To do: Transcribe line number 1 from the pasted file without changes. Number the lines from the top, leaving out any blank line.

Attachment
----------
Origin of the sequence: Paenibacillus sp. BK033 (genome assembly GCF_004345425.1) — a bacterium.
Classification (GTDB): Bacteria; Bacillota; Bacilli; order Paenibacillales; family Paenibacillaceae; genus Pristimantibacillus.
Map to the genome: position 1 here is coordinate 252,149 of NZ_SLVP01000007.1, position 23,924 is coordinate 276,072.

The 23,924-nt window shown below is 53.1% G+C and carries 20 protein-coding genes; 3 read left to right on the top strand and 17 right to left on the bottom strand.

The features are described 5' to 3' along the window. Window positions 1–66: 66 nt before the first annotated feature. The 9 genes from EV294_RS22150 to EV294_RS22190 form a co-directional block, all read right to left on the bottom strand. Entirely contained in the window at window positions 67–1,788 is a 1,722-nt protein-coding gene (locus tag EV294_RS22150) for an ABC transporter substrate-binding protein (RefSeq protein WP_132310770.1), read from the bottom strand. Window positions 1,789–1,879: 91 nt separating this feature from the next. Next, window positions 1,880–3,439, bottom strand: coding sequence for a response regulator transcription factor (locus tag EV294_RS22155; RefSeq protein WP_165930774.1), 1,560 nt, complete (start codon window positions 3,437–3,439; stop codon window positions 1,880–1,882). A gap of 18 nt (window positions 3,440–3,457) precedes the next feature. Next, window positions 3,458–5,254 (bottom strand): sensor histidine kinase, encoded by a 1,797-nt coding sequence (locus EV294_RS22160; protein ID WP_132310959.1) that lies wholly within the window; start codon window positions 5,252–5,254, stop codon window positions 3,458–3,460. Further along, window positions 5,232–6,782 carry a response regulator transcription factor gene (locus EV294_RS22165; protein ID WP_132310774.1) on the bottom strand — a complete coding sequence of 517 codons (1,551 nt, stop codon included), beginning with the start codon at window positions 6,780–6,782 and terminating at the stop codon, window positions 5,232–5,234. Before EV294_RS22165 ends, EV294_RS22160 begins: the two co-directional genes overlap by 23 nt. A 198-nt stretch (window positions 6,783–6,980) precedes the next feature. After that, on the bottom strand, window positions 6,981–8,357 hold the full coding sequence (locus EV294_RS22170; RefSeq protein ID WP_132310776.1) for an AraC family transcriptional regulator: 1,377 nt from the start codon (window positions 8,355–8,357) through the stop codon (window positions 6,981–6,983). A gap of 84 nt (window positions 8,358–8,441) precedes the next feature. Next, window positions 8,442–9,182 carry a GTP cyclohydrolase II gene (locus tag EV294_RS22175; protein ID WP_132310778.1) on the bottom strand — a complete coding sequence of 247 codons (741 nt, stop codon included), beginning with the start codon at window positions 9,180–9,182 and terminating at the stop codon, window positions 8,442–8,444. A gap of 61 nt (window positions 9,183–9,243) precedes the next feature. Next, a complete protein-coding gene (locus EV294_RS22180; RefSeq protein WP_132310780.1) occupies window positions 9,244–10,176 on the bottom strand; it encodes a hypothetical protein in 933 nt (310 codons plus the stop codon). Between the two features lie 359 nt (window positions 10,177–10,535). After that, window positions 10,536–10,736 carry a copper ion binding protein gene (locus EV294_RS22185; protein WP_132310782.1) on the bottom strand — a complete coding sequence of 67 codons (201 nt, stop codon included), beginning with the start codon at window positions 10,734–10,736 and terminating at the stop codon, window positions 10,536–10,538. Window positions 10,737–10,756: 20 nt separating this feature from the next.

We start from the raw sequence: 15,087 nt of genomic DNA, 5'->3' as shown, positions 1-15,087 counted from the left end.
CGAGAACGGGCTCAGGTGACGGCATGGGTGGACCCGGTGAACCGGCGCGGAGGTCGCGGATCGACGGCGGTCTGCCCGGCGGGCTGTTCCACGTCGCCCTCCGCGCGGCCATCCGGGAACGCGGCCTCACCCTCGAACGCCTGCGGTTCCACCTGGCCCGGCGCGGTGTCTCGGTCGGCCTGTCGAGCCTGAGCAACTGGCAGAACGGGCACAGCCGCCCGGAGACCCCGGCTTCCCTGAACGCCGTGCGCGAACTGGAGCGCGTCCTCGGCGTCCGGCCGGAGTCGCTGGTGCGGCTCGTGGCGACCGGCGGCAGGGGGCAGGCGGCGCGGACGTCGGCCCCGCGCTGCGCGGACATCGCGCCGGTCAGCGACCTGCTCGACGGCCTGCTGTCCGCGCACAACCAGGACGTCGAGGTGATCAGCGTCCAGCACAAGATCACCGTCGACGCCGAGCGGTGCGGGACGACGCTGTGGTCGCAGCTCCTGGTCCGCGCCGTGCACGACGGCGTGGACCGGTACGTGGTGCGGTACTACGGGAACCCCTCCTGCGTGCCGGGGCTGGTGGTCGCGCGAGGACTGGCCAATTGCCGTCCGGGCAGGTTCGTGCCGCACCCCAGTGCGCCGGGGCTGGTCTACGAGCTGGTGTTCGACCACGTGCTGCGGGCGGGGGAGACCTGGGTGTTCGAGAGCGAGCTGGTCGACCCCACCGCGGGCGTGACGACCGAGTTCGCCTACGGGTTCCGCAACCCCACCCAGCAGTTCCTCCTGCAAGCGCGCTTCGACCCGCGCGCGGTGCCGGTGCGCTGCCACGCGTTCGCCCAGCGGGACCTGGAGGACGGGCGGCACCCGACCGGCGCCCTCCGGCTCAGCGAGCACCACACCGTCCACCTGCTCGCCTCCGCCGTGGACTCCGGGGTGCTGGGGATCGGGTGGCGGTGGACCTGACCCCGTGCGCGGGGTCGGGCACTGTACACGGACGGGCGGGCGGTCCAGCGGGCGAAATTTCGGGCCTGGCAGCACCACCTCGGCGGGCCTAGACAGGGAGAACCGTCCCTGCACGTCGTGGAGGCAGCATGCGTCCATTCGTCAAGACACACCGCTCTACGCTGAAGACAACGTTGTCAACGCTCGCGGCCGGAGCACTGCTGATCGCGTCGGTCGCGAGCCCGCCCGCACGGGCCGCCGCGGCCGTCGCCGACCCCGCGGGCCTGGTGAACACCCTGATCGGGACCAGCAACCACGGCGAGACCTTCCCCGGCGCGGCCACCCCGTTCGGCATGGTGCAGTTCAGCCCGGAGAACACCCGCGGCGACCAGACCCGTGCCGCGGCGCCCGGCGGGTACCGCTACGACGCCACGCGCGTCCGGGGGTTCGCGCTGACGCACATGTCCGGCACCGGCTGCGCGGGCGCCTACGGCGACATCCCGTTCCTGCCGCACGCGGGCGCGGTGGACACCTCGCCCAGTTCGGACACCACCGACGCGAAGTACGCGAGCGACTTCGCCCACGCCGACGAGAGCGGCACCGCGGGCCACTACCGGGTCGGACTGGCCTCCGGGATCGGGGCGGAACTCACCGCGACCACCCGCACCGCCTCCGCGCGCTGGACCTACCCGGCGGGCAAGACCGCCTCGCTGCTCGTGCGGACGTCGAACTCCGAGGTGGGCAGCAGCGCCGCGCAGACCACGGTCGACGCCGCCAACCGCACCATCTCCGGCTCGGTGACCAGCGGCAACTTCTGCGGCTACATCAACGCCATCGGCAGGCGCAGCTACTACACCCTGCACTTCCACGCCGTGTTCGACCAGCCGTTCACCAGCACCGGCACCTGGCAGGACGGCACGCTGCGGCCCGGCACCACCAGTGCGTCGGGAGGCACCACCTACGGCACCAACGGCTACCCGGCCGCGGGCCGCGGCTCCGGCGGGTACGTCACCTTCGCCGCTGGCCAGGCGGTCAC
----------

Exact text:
Origin of the sequence: Paenibacillus sp. BK033 (genome assembly GCF_004345425.1) — a bacterium.